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What biases do you suffer from ?

Discussion in 'Investor Psychology' started by keithj, 18th Sep, 2015.

  1. keithj

    keithj Moderator Staff Member

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    Everyone has biases..... even denying that you have any bias is a bias! Wiki has a list of a couple of hundred.

    Here are some of the most common....

    [​IMG]

    So next time you make an investment decision - maybe just do a quick check to see which of these biases you're guilty of.

    Of course it applies equally to the simpler things in life..... so before you next post something on PC, have a think about which ones you've succumbed to.
     
    Last edited: 18th Sep, 2015
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  2. Jingo

    Jingo Well-Known Member

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    I suffer from several of the above, 7, 10, 18. Not always helpful when investing or even when assessing the performance of my investments.

    Interesting article Keith, thanks!
     
  3. wylie

    wylie Moderator Staff Member

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    I don't know if it is a bias, but no matter the outcome of any situation, I look for the silver lining. Perhaps that is partly a head in the sand thing, where, when things don't go to plan, I ignore the downside and focus on what was good about the situation.

    We've had some very challenging situations over the years, so I choose to think of the positives I can find amongst the wreckage rather than dwell on the wreckage itself.

    That doesn't mean I'm pretending there could have been a better outcome, but I don't think dwelling on "what if" helps anyone. I guess that some people would say I'm a "glass half full" person and others would say I'm putting my head in the sand.
     
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  4. MTR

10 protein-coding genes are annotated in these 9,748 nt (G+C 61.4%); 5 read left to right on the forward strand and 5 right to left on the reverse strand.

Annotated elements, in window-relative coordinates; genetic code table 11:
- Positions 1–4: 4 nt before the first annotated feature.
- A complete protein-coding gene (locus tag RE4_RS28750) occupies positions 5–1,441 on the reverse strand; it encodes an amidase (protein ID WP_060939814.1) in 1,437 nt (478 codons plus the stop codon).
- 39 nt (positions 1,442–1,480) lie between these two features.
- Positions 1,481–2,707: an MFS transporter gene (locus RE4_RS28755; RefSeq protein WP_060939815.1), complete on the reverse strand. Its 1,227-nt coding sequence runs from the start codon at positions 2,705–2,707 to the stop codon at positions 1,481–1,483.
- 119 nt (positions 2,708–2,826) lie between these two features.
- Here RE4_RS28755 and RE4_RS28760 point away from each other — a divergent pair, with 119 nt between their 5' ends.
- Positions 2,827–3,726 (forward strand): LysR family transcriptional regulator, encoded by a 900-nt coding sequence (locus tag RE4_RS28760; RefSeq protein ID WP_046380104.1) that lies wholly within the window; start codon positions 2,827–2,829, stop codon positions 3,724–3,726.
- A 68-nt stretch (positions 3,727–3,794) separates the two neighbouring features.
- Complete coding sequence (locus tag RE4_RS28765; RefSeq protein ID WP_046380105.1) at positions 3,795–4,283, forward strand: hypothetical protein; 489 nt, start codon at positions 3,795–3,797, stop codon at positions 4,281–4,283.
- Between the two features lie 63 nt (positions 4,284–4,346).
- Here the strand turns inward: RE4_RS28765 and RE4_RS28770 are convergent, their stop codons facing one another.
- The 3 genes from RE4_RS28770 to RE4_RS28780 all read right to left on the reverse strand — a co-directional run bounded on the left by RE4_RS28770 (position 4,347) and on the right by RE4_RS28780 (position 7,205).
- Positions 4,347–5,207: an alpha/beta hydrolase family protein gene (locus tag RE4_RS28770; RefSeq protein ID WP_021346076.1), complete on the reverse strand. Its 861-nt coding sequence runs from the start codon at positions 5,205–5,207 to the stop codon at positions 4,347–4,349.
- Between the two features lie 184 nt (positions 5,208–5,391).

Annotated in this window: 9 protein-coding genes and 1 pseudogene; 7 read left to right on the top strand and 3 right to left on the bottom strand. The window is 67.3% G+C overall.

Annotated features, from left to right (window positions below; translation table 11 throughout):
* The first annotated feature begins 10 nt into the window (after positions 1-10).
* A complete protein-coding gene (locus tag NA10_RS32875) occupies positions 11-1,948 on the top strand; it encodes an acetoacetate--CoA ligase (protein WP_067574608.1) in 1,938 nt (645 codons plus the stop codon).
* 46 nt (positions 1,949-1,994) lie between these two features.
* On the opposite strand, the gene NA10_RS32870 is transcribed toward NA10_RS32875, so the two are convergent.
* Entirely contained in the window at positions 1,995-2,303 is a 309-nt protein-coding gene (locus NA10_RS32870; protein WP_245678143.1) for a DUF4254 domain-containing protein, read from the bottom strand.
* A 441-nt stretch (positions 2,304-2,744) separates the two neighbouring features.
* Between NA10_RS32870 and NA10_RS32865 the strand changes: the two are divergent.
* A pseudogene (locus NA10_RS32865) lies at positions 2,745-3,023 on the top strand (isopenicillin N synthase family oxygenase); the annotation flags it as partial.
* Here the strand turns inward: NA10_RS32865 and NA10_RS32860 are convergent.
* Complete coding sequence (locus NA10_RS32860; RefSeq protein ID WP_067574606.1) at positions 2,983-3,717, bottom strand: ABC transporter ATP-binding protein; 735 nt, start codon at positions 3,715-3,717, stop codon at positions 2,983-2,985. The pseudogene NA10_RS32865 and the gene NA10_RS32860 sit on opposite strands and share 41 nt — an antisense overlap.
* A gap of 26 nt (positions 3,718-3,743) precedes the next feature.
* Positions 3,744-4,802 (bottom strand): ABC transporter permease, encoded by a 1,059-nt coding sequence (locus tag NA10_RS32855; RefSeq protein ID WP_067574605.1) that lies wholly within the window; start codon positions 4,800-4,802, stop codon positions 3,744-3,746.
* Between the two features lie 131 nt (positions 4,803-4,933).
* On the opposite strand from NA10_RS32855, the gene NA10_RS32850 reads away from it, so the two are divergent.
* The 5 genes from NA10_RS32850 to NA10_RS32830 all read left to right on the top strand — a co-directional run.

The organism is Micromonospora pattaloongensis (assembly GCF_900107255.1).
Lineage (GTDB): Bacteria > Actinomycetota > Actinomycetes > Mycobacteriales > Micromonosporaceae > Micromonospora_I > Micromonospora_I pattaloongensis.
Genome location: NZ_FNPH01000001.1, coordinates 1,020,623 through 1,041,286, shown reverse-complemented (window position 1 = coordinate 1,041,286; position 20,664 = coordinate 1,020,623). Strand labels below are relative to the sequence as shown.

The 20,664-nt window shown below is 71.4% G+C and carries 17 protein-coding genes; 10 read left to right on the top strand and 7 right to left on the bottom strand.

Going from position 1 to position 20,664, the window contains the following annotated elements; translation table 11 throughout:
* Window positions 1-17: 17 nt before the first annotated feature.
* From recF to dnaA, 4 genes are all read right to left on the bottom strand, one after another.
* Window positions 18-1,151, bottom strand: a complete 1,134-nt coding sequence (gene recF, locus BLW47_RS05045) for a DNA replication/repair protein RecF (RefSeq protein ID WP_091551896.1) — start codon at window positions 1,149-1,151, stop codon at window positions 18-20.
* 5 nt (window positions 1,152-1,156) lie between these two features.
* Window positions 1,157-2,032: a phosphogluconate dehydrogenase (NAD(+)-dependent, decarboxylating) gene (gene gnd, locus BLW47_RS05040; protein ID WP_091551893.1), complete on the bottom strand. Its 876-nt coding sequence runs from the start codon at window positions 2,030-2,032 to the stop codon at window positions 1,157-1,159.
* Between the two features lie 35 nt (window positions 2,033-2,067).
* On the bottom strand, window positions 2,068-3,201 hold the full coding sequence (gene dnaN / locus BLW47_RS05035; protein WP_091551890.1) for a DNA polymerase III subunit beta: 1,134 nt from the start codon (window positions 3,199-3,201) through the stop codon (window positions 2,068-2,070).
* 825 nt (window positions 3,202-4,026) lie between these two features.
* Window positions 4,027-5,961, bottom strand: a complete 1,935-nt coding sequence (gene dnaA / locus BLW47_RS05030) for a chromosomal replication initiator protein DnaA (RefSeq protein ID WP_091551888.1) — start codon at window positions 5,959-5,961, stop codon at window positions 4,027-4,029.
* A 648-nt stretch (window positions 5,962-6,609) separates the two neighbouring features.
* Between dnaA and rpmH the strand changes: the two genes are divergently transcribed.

MTR Well-Known Member Premium Member

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    That means you are very positive person, great trait IMO
     
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  5. Blacky

    Blacky Well-Known Member

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    I think everyone has some kind of biases (is that a bias in itself?).

    I love the anchoring bias. Esspecially in negotiations. If you want a pay rise mention some random meaningless number before starting. Its proven that number will stay with people and they will anchor to it - even if it is now meaningless to the conversation at hand.

    Im very aware of the outcome bias. I firmly believe that we never make a wrong decision. At the time, with the information available (and our perception of that information) we make the best decision we can (otherwise we wouldnt have made that decision). The outcome of the decision is usually based on how hard we have to work in order to achieve the outcome. A 'bad' decision will simply involve more work than a 'good' decision. But we will only know that after the fact.
    If we indeed make a 'good' decision - we are liable to believe that it was our good decision making skills - rather than actually looking at how we reached the decision in the first place (in order to be able to reach another good decision).

    Blacky
     
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  6. Bayview

    Bayview Well-Known Member

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    Where's the section for "I don't like humans"? :p
     
  7. Ace in the Hole

    Ace in the Hole Well-Known Member Premium Member

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    Everybody would have to exhibit some of these biases, we are human.
    The title says- Which do you suffer from?

    I relate with a few, 12 Overconfidence is one.
    However, I'd rather be overconfident with a positive attitude and have a go, rather than be what's considered normal or even under confident.
    I believe plenty more good has come from being overconfident than when I used to be highly reserved and of low confidence.
     
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  8. Leo2413

    Leo2413 Well-Known Member Premium Member

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    I don't see anything wrong with overconfidence. As long as there is substance to back it up, I think overconfidence is really important.
     
  9. Leo2413

    Leo2413 Well-Known Member Premium Member

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    Its OK, you just have to like real estate :D
     
  10. HUGH72

    HUGH72 Well-Known Member

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    Interesting post Keithj, I can relate to many of cognitive biases that effect decision making. Our own experiences influence our view of ourselves and the world around us.
     
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  11. willair

    willair Well-Known Member Premium Member